In Health and Inequality in Standup Comedy: Stories That Challenge Stigma, Sean M. Viña explores the power of open conversations in reducing stigma. Using standup comedy as a lens, the book delves into the experiences of ninety-nine diverse comedians, revealing how they disclose their stigmas in public and what prevents some from having open conversations. The author argues that the scope of stigma resistance is defined by the prejudice of those who stigmatize, making it an unequal endeavor that requires structural change to truly make a difference. Through the voices of these comedians, Health and Inequality in Standup Comedy challenges us to reconceptualize our approach to fighting stigma and discrimination and highlights the importance of implementing policies that decrease segregation. A compelling and eye-opening read for anyone interested in understanding the power of social contact through the unequal, standup comedy world.
Sean M. Viña is assistant professor of sociology at the University of the Incarnate Word in San Antonio.
Chapter 1: Why Use Standup to Understand Stigma and Inequality?
Chapter 2: Invisible Stigma from Least to Most Taboo
Chapter 3: Visible Stigmas That Define What Others See
Chapter 4: Testing Social Boundaries
Chapter 5: Tactics to Manage Stigma
Chapter 6: Context Matters: Black and Latino Lives
Chapter 7: Cultivated Outcomes
Chapter 8: The Structure and Culture of Comedy
Chapter 9: Lost Opportunities to Cope and Heal
Conclusion: Lessons Learned
Appendix A: Questionnaire
Appendix B: Supporting Table
About the Author
This volume deals directly with trauma, stigma, and mental health through the lens of comic shticks. In interviews with various standup comedians, Viña deftly probes the pain and suffering of people who use comedy as a means of coping, healing, and dealing with personal crises. He looks at the stigmatization of social problems and social deviance, delving into how some comedy aims at embracing embarrassment or testing social boundaries as part of a risible routine. This work suggests that comedy can enhance stigma reduction. Though not arguing that comedy is a panacea, Viña holds out for its ability to foster empathy. Unfortunately, almost everything becomes a visible or an invisible stigma, from rape to childbearing to homosexual rejection to cancer. Any potentially shameful status seems to invite obscenities as a means of breaking taboos and transcending disgrace. Yet, Viña's sociological approach provides a compelling narrative tenor, collecting and telling poignant stories that form the backdrop of anguished, awkward, and heartbreaking performances, drawing, as Charlie Chaplin would summon, a laugh and a tear. Recommended. Advanced undergraduates through faculty; professionals.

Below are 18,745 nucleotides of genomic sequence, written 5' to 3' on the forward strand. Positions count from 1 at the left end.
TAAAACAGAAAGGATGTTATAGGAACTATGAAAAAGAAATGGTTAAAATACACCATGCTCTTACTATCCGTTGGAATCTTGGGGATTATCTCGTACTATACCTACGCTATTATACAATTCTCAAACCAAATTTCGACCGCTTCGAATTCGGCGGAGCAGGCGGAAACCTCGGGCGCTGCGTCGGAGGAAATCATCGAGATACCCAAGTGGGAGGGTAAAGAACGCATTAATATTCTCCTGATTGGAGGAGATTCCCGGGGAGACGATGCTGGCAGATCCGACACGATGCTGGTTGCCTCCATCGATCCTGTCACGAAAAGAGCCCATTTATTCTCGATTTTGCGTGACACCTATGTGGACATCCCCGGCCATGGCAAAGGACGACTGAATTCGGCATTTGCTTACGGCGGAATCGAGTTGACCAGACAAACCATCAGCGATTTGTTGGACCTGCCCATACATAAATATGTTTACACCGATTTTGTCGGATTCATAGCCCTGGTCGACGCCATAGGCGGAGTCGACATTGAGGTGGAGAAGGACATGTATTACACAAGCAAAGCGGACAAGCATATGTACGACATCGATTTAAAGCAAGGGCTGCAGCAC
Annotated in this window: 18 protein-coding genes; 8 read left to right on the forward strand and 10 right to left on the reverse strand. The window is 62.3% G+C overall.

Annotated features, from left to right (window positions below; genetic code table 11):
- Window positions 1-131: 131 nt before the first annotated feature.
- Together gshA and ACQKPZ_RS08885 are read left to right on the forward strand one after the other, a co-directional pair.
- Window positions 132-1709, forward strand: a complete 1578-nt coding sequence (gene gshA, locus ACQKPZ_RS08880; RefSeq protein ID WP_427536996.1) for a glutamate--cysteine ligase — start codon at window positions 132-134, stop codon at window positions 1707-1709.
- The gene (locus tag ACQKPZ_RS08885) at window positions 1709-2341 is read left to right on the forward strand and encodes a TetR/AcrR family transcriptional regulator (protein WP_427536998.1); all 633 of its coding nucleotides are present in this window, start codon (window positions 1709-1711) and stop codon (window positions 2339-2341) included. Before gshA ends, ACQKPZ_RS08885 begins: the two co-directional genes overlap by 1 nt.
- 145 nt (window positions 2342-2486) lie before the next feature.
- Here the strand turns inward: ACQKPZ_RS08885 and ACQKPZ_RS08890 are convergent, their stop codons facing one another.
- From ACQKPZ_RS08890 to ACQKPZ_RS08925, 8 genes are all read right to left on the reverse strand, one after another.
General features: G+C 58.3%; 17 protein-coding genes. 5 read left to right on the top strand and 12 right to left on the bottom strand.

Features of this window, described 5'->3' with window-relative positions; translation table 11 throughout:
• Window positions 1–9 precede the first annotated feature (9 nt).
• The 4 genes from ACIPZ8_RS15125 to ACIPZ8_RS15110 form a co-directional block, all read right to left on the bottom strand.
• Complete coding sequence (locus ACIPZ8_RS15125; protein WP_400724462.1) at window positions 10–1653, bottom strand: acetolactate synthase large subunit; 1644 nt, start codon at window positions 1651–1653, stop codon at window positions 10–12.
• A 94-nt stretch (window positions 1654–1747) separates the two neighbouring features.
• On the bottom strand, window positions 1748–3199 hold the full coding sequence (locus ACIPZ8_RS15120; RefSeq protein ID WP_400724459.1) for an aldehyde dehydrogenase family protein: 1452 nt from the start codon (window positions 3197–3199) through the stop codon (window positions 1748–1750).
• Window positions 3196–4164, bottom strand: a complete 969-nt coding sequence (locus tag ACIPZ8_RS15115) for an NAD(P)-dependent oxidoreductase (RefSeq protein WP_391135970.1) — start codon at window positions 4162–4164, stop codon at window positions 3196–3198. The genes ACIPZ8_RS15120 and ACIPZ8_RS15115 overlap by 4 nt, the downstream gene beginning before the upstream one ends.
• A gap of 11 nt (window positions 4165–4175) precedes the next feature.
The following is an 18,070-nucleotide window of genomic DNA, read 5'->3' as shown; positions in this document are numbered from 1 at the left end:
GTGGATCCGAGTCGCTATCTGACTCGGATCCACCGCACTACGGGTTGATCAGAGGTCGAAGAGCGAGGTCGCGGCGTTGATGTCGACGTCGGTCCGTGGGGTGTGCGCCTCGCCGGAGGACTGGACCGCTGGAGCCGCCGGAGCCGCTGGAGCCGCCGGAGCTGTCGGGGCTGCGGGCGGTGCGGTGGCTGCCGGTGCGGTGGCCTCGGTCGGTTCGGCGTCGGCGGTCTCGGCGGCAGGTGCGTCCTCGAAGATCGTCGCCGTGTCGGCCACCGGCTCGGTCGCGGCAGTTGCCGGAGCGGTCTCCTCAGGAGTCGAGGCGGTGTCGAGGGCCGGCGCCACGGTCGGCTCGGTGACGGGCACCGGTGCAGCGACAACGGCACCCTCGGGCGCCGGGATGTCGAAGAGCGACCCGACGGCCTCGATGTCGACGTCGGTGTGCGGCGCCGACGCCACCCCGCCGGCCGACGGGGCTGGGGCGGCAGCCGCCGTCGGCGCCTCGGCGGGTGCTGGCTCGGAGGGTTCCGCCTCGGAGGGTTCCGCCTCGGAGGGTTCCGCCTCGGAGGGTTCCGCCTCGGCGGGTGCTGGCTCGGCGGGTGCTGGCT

"Comedy is often the edge of social change. Sean M. Viña's new book explores this frontier with a focus on how comedy can heal, but it doesn't heal equally. It's qualitative sociology at its finest and an outstanding contribution to how we understand the art of stand up and the way it changes the performers and audience."
"Comedy has always aimed at the very heart of society’s most powerful but often brushed-aside inequities. But through the voices of those who have faced contemporary prejudice and discrimination, Viña reveals how comedians with stigmatized experiences cast a sharp eye on the social norms that continue to rob individuals of their true value. For anyone who thinks that stigma has dissipated, listening and feeling the discomfort of difference is essential."